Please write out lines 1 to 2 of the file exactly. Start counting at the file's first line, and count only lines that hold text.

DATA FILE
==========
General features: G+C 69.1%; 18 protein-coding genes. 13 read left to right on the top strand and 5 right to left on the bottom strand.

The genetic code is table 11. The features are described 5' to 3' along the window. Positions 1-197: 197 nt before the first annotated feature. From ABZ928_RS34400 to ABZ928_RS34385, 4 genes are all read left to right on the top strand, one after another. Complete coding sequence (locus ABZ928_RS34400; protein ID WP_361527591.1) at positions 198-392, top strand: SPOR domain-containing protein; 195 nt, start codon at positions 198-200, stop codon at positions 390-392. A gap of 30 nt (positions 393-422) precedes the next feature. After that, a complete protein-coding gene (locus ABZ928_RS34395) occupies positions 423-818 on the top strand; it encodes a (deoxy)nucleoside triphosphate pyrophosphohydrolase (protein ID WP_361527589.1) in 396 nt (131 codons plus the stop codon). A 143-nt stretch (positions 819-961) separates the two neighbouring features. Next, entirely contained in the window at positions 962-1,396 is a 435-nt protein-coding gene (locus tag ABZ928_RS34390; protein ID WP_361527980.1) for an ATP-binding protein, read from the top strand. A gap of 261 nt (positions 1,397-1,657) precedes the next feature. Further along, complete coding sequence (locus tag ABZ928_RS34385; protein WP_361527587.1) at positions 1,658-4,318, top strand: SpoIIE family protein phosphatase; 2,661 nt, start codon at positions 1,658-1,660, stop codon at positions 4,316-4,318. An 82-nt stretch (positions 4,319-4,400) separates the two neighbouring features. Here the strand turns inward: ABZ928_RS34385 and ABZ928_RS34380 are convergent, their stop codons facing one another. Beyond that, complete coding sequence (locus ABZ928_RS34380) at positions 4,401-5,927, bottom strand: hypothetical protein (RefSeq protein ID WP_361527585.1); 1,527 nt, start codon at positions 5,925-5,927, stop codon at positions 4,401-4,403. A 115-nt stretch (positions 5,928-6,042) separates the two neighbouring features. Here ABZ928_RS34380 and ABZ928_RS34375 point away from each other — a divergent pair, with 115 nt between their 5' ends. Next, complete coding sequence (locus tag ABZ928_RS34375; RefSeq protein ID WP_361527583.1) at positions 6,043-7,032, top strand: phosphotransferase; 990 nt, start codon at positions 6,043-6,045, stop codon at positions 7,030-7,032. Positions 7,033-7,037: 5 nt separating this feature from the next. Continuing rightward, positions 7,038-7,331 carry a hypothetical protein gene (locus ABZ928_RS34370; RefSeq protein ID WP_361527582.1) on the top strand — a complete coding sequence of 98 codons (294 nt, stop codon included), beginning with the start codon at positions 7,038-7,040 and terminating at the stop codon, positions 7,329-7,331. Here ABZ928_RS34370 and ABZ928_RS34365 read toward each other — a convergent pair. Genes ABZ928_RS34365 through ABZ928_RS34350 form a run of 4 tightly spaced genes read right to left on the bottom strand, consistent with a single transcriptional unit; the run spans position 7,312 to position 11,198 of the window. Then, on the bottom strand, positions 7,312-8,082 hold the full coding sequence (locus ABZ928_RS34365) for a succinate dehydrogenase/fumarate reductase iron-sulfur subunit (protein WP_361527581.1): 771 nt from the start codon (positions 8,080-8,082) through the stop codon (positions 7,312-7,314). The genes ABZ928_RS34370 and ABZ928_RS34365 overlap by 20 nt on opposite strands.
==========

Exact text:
General features: G+C 69.1%; 18 protein-coding genes. 13 read left to right on the top strand and 5 right to left on the bottom strand.

The genetic code is table 11. The features are described 5' to 3' along the window. Positions 1-197: 197 nt before the first annotated feature. From ABZ928_RS34400 to ABZ928_RS34385, 4 genes are all read left to right on the top strand, one after another. Complete coding sequence (locus ABZ928_RS34400; protein ID WP_361527591.1) at positions 198-392, top strand: SPOR domain-containing protein; 195 nt, start codon at positions 198-200, stop codon at positions 390-392. A gap of 30 nt (positions 393-422) precedes the next feature. After that, a complete protein-coding gene (locus ABZ928_RS34395) occupies positions 423-818 on the top strand; it encodes a (deoxy)nucleoside triphosphate pyrophosphohydrolase (protein ID WP_361527589.1) in 396 nt (131 codons plus the stop codon). A 143-nt stretch (positions 819-961) separates the two neighbouring features. Next, entirely contained in the window at positions 962-1,396 is a 435-nt protein-coding gene (locus tag ABZ928_RS34390; protein ID WP_361527980.1) for an ATP-binding protein, read from the top strand. A gap of 261 nt (positions 1,397-1,657) precedes the next feature. Further along, complete coding sequence (locus tag ABZ928_RS34385; protein WP_361527587.1) at positions 1,658-4,318, top strand: SpoIIE family protein phosphatase; 2,661 nt, start codon at positions 1,658-1,660, stop codon at positions 4,316-4,318. An 82-nt stretch (positions 4,319-4,400) separates the two neighbouring features. Here the strand turns inward: ABZ928_RS34385 and ABZ928_RS34380 are convergent, their stop codons facing one another. Beyond that, complete coding sequence (locus ABZ928_RS34380) at positions 4,401-5,927, bottom strand: hypothetical protein (RefSeq protein ID WP_361527585.1); 1,527 nt, start codon at positions 5,925-5,927, stop codon at positions 4,401-4,403. A 115-nt stretch (positions 5,928-6,042) separates the two neighbouring features. Here ABZ928_RS34380 and ABZ928_RS34375 point away from each other — a divergent pair, with 115 nt between their 5' ends. Next, complete coding sequence (locus tag ABZ928_RS34375; RefSeq protein ID WP_361527583.1) at positions 6,043-7,032, top strand: phosphotransferase; 990 nt, start codon at positions 6,043-6,045, stop codon at positions 7,030-7,032. Positions 7,033-7,037: 5 nt separating this feature from the next. Continuing rightward, positions 7,038-7,331 carry a hypothetical protein gene (locus ABZ928_RS34370; RefSeq protein ID WP_361527582.1) on the top strand — a complete coding sequence of 98 codons (294 nt, stop codon included), beginning with the start codon at positions 7,038-7,040 and terminating at the stop codon, positions 7,329-7,331. Here ABZ928_RS34370 and ABZ928_RS34365 read toward each other — a convergent pair. Genes ABZ928_RS34365 through ABZ928_RS34350 form a run of 4 tightly spaced genes read right to left on the bottom strand, consistent with a single transcriptional unit; the run spans position 7,312 to position 11,198 of the window. Then, on the bottom strand, positions 7,312-8,082 hold the full coding sequence (locus ABZ928_RS34365) for a succinate dehydrogenase/fumarate reductase iron-sulfur subunit (protein WP_361527581.1): 771 nt from the start codon (positions 8,080-8,082) through the stop codon (positions 7,312-7,314). The genes ABZ928_RS34370 and ABZ928_RS34365 overlap by 20 nt on opposite strands.